Morbillivirus: A new virus detected in a dolphin could start a global epidemic

The discovery of a new highly infectious virus has scientists worried that another global epidemic may be coming, but this time among marine mammals.

Morbillivirus: A new virus detected in a dolphin could start a global epidemic
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Scientists at the University of Hawai’i have just discovered a new and previously unknown strain of cetacean morbillivirus—a pathogen that can cause fatal infections amongst marine mammals.

They found the virus in a Fraser’s dolphin that was stranded in the Pacific in 2018. After two years of intense research, they’ve concluded that the virus could spark a global epidemicas dolphins are very social animals that interact closely with other dolphins and whales. Their findings were published in the journal, Nature Scientific Reports.

A new divergent strain

In 2018, the infected dolphin washed up off the coast of Maui and researchers studied its remains for two years. While the animal’s body appeared to be healthy, its organs and cells did show signs of disease.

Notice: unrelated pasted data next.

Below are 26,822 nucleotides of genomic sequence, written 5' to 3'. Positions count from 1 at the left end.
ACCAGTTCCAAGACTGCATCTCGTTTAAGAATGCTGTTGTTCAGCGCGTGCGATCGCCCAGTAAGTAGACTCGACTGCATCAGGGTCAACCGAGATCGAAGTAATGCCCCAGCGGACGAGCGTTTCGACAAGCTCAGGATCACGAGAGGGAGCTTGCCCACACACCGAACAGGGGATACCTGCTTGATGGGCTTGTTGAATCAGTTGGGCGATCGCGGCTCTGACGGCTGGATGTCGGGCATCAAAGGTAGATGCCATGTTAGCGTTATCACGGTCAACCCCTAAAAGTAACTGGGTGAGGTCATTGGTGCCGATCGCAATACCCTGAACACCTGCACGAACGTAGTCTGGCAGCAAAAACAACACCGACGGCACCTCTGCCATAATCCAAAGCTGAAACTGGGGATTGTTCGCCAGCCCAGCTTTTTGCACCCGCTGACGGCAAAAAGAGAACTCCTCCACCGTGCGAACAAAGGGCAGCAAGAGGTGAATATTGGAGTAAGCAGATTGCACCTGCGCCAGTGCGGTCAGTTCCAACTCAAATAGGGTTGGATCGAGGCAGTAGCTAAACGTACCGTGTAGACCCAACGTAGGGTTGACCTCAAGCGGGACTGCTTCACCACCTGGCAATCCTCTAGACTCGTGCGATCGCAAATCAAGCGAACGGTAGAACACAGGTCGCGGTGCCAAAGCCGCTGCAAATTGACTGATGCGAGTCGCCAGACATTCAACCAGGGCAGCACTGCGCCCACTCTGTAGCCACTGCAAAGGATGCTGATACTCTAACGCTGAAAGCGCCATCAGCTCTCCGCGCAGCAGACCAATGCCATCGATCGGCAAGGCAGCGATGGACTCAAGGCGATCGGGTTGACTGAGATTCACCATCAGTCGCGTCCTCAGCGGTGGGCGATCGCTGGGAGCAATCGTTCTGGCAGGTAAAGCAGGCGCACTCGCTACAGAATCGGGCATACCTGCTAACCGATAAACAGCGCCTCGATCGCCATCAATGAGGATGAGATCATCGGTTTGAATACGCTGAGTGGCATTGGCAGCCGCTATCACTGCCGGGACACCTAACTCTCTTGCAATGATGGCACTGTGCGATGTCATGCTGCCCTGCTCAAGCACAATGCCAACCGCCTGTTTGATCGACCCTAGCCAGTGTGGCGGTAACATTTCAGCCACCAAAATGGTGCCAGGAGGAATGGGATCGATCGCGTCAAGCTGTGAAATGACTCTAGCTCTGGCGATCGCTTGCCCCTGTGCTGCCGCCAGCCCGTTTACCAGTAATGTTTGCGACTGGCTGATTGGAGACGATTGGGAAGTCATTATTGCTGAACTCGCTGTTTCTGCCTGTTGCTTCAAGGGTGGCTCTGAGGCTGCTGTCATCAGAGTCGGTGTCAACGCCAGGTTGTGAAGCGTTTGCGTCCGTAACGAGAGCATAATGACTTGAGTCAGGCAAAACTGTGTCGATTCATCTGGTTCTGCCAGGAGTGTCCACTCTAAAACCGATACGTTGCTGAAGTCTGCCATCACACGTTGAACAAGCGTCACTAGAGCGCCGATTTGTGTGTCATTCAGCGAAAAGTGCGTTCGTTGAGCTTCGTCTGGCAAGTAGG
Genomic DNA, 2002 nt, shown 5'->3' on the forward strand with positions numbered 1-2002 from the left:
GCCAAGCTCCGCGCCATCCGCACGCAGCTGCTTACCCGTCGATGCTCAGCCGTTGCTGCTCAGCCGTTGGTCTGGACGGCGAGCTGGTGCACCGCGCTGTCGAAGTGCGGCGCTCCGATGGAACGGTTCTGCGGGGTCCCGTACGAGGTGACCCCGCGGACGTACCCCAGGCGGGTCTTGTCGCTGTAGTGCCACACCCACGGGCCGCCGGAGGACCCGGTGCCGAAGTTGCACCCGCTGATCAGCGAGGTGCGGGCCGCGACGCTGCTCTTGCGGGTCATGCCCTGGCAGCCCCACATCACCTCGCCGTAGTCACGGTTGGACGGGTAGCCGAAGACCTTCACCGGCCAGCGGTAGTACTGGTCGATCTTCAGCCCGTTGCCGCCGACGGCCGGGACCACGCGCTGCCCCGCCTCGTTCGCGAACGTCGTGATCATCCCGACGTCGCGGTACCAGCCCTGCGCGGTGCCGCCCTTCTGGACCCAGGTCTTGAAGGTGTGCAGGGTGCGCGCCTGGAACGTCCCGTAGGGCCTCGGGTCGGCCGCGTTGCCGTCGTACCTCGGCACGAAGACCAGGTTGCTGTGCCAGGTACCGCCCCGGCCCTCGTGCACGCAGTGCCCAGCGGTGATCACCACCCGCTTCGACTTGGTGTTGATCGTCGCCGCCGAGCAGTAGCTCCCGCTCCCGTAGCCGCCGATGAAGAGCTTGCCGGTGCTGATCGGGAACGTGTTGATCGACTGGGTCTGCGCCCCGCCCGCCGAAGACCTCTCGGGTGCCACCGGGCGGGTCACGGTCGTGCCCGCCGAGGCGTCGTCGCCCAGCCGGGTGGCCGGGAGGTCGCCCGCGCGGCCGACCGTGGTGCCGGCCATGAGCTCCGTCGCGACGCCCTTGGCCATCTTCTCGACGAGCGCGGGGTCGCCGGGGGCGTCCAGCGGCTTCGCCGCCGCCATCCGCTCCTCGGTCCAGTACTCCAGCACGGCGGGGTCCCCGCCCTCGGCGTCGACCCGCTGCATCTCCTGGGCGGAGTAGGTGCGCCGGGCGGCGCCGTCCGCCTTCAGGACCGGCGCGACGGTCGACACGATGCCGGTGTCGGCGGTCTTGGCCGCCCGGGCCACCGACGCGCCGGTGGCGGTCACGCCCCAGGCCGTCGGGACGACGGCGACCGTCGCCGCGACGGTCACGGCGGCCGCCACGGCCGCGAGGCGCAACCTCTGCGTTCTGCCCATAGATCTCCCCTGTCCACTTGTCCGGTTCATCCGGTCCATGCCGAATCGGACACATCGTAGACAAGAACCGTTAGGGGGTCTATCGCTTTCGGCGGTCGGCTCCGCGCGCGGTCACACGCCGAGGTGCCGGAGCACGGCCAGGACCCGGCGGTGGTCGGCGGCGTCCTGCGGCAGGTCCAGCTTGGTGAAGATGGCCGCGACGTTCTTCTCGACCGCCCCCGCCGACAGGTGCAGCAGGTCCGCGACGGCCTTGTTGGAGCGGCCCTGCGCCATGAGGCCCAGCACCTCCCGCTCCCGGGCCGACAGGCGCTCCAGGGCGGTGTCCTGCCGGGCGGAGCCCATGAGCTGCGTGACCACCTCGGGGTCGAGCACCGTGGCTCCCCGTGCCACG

It was a ‘new and highly divergent strain of morbillivirus that scientists were previously unaware of,’ says Kristi West, researcher at the Institute of Marine Biology in the University of Hawai'i. This revelation has been concerning scientists because although only a handful of strains have been identified till date, it can lead to fatal outbreaks amongst dolphins and other marine mammals in general. Kristi West explains to University of Hawai’i News:

Morbillivirus is an infectious disease that has been responsible for mass mortalities of dolphins and whales worldwide. It is related to human measles and smallpox.

Threat to already vulnerable species

West goes on to say that the virus could be especially dangerous to species around the area that are extremely vulnerable. She adds:

It’s also significant to us here in Hawaiʻi because we have many other species of dolphins and whales—about 20 species that call Hawaiʻi home—that may also be vulnerable to an outbreak from this virus.
An example is our insular endangered false killer whales—where there is only estimated to be 167 individuals remaining. If morbillivirus were to spread through that population, it not only poses a major hurdle to population recovery, but also could be a threat to extinction.

In 2017, the virus already wreaked havoc in Brazilian waters when 200 Guiana dolphins succumbed to the virus in just two months.